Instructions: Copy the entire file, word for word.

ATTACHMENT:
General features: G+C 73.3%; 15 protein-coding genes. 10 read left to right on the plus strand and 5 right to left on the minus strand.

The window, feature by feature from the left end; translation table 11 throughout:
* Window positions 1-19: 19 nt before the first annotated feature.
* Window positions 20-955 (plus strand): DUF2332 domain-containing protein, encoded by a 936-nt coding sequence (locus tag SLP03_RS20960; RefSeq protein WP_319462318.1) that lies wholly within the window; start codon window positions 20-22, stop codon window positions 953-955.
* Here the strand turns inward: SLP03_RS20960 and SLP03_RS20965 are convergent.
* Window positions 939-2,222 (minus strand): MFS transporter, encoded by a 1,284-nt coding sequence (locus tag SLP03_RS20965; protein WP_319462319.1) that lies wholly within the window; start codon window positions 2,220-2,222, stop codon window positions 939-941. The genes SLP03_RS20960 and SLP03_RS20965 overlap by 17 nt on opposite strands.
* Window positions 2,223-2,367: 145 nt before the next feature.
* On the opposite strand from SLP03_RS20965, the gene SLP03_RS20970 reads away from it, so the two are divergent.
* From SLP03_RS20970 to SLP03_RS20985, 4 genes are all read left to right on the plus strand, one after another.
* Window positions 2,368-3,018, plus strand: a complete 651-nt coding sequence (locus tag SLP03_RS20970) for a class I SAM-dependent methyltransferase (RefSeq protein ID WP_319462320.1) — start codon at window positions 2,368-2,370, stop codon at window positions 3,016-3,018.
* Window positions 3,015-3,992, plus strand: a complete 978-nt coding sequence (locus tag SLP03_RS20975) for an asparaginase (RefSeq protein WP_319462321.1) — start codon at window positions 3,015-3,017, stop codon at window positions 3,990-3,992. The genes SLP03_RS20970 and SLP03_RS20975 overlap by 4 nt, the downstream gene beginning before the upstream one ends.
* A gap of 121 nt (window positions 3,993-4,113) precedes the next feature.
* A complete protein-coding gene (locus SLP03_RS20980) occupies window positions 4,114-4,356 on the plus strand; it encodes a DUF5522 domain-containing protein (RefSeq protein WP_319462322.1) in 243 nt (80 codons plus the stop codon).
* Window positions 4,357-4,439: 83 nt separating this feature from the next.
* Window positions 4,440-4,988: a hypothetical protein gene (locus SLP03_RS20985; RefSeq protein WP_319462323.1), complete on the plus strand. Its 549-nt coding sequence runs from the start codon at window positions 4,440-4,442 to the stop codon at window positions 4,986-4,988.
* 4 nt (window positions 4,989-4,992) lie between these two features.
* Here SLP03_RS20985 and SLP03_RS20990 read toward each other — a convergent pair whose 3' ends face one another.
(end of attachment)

General features: G+C 73.3%; 15 protein-coding genes. 10 read left to right on the plus strand and 5 right to left on the minus strand.

The window, feature by feature from the left end; translation table 11 throughout:
* Window positions 1-19: 19 nt before the first annotated feature.
* Window positions 20-955 (plus strand): DUF2332 domain-containing protein, encoded by a 936-nt coding sequence (locus tag SLP03_RS20960; RefSeq protein WP_319462318.1) that lies wholly within the window; start codon window positions 20-22, stop codon window positions 953-955.
* Here the strand turns inward: SLP03_RS20960 and SLP03_RS20965 are convergent.
* Window positions 939-2,222 (minus strand): MFS transporter, encoded by a 1,284-nt coding sequence (locus tag SLP03_RS20965; protein WP_319462319.1) that lies wholly within the window; start codon window positions 2,220-2,222, stop codon window positions 939-941. The genes SLP03_RS20960 and SLP03_RS20965 overlap by 17 nt on opposite strands.
* Window positions 2,223-2,367: 145 nt before the next feature.
* On the opposite strand from SLP03_RS20965, the gene SLP03_RS20970 reads away from it, so the two are divergent.
* From SLP03_RS20970 to SLP03_RS20985, 4 genes are all read left to right on the plus strand, one after another.
* Window positions 2,368-3,018, plus strand: a complete 651-nt coding sequence (locus tag SLP03_RS20970) for a class I SAM-dependent methyltransferase (RefSeq protein ID WP_319462320.1) — start codon at window positions 2,368-2,370, stop codon at window positions 3,016-3,018.
* Window positions 3,015-3,992, plus strand: a complete 978-nt coding sequence (locus tag SLP03_RS20975) for an asparaginase (RefSeq protein WP_319462321.1) — start codon at window positions 3,015-3,017, stop codon at window positions 3,990-3,992. The genes SLP03_RS20970 and SLP03_RS20975 overlap by 4 nt, the downstream gene beginning before the upstream one ends.
* A gap of 121 nt (window positions 3,993-4,113) precedes the next feature.
* A complete protein-coding gene (locus SLP03_RS20980) occupies window positions 4,114-4,356 on the plus strand; it encodes a DUF5522 domain-containing protein (RefSeq protein WP_319462322.1) in 243 nt (80 codons plus the stop codon).
* Window positions 4,357-4,439: 83 nt separating this feature from the next.
* Window positions 4,440-4,988: a hypothetical protein gene (locus SLP03_RS20985; RefSeq protein WP_319462323.1), complete on the plus strand. Its 549-nt coding sequence runs from the start codon at window positions 4,440-4,442 to the stop codon at window positions 4,986-4,988.
* 4 nt (window positions 4,989-4,992) lie between these two features.
* Here SLP03_RS20985 and SLP03_RS20990 read toward each other — a convergent pair whose 3' ends face one another.